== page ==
I recently took the CKA exam and passed it with 94%. In this post, I’ll explain how I prepared for the exam and study tips for the CKA exam.
At zeotap, we use GKE (Google Kubernetes Engine) for deploying, managing our microservices applications. Since our infrastructure is in Google Cloud, it is a no brainer to go with GKE. GKE being a managed service, saved us a lot of operational burden. We only have to focus on the deployment of our applications, deployment strategies, storage etc. This gave me a good understanding on the core concepts of deployment — Pods, Deployments, DaemonSet, ReplicaSet, Services, Ingress, Deployment strategies etc.
Though this is a comprehensive course about the GKE, it will give you a good understanding of Kubernetes in terms of developer perspective.
2. Kodekloud ‘s— CKA with Practice Tests
I used this course solely for the exam preparation. With practice tests, mock tests, and hands on lab after each lecture, this course is an one stop shop for the exam.
Apart from this courses, I built a Kubernetes cluster from scratch following Kesley Hightower’s “Kubernetes the Hard Way”
The exam is designed beautifully to test our competence in a hands-on, command-line environment. You will be given 24 scenario questions and expected to solve in the running cluster.
- Create aliases for kubectl commands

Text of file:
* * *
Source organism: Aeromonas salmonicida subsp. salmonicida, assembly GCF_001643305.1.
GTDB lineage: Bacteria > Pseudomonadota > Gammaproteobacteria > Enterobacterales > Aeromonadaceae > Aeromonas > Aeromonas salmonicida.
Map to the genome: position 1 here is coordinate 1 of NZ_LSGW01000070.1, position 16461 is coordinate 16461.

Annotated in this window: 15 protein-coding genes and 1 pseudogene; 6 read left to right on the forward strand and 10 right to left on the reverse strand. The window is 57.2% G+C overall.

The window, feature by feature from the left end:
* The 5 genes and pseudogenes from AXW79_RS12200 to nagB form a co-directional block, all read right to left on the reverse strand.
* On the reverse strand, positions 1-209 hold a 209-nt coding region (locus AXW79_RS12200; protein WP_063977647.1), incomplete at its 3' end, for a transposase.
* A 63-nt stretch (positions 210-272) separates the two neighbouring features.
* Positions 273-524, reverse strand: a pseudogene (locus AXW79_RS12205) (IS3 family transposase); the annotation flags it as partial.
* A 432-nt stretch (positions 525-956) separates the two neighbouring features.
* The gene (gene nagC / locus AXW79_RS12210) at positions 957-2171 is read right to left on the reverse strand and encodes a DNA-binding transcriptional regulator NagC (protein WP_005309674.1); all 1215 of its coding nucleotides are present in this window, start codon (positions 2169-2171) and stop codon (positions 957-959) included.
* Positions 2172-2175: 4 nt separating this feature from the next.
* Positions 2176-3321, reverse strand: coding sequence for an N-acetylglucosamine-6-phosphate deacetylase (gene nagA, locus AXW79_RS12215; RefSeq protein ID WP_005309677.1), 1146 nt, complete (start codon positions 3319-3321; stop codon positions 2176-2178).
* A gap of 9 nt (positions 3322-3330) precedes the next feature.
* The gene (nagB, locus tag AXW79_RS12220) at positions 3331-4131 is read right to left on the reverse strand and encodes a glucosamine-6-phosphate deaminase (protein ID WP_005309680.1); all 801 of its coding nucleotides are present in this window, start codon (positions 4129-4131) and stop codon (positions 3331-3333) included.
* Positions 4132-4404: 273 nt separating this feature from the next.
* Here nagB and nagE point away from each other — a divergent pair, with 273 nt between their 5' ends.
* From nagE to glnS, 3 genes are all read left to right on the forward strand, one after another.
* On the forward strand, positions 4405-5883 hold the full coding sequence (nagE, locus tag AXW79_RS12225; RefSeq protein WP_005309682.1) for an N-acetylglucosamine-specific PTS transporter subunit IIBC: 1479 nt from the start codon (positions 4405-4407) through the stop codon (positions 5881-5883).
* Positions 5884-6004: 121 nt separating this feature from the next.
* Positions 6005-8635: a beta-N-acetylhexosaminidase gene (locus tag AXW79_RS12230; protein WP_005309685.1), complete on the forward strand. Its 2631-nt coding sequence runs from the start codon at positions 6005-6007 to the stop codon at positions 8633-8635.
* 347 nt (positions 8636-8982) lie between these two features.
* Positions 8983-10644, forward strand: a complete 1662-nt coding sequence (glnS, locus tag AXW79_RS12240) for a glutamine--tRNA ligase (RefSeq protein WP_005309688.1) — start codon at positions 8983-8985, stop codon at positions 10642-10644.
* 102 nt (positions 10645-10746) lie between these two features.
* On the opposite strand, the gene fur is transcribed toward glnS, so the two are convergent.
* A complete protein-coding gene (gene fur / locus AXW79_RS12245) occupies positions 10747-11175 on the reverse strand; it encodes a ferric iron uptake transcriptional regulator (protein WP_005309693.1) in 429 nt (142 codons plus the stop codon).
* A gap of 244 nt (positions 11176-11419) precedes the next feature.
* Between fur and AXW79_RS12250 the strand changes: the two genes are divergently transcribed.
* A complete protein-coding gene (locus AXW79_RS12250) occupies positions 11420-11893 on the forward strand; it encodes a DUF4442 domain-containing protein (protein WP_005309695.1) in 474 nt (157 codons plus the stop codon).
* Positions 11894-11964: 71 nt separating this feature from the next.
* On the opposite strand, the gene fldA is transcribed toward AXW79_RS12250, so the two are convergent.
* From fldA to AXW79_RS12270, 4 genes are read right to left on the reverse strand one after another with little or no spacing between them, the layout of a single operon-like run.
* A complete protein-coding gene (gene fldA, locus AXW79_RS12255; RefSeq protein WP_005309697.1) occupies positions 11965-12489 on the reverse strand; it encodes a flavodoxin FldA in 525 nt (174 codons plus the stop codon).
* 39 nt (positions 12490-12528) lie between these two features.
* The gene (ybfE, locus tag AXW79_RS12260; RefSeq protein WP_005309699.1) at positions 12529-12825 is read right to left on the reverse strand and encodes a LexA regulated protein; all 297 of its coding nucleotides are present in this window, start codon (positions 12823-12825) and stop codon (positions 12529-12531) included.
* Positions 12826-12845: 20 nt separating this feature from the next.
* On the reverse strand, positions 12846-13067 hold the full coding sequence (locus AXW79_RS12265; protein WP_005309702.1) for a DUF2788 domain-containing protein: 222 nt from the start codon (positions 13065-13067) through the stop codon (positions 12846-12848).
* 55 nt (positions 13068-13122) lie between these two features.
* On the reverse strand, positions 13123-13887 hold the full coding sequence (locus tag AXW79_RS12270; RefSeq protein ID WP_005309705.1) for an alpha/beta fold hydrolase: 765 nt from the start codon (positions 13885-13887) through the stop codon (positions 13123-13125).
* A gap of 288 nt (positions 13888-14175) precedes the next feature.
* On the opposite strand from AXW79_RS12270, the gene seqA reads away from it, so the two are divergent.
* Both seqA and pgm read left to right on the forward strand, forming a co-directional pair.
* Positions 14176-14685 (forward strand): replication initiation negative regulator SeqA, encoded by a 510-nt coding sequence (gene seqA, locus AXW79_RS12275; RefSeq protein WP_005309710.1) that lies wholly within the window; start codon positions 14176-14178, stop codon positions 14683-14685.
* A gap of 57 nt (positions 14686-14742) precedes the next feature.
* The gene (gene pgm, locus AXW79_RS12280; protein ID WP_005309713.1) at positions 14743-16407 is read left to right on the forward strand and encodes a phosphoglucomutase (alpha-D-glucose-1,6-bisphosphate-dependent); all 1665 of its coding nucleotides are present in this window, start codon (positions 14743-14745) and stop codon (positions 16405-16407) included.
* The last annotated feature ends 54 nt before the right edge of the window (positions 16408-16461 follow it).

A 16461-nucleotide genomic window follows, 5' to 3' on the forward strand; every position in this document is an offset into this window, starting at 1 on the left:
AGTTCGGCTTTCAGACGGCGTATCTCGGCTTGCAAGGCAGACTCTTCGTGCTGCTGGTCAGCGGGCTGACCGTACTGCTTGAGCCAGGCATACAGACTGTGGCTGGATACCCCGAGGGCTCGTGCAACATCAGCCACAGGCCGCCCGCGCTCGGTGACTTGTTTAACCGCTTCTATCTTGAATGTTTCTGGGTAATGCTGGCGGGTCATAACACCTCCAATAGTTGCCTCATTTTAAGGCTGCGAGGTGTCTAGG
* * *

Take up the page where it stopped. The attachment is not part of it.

Since you will be using ‘kubectl’ commands throughout the exam in command line, it would save you a lot of time when you create aliases at the beginning itself.
alias kgp=’kubectl get pods’
alias kgn=’kubectl get nodes’
alias kgp=’kubectl describe pod’
alias krun=’kubectl run — generator=run-pod/v1 nginx-pod — image=nginx:alpine’
2. Core concepts
Practice how to create
- a pod
- multiple containers in a single pod
- pod with init containers
- deployments with multiple replicas, rollback a deployment
- static pods
- a service, expose a pod/deployment as a service
3. Control plane/Node components
Understand the roles and functions of control plane components, node components in a kubernetes cluster.
For some of the questions, you have to know all the pieces involved to debug and troubleshoot.
For ex, if the pod is not getting scheduled even though nodes are available, then there could be an issue with kube-scheduler service.
If the kubectl commands are not working, then there could be an issue with kube-apiserver.
4. Storage and environmental variables
Understand how storage is being used in Kubernetes as Physical Volume, Physical Volume Claim. Different ways to pass the environmental variables to the application — from literal, via volume mount, configs, secrets etc.
5. Cluster upgrade/backup
Practice upgrading a cluster using kubeadm command. Backup and restore etcd. Add/remove a new nodes to the cluster.
6. Troubleshooting Failures
Failures can be caused by control planes, nodes, applications, or incorrect configurations. Make use of kubectl logs, /var/log/, docker logs to identify the failure and fix it accordingly.
I hope you find this post useful. Feel free to share your questions, comments and feedback.
Connect with me on linkedin — https://www.linkedin.com/in/kannan-ak/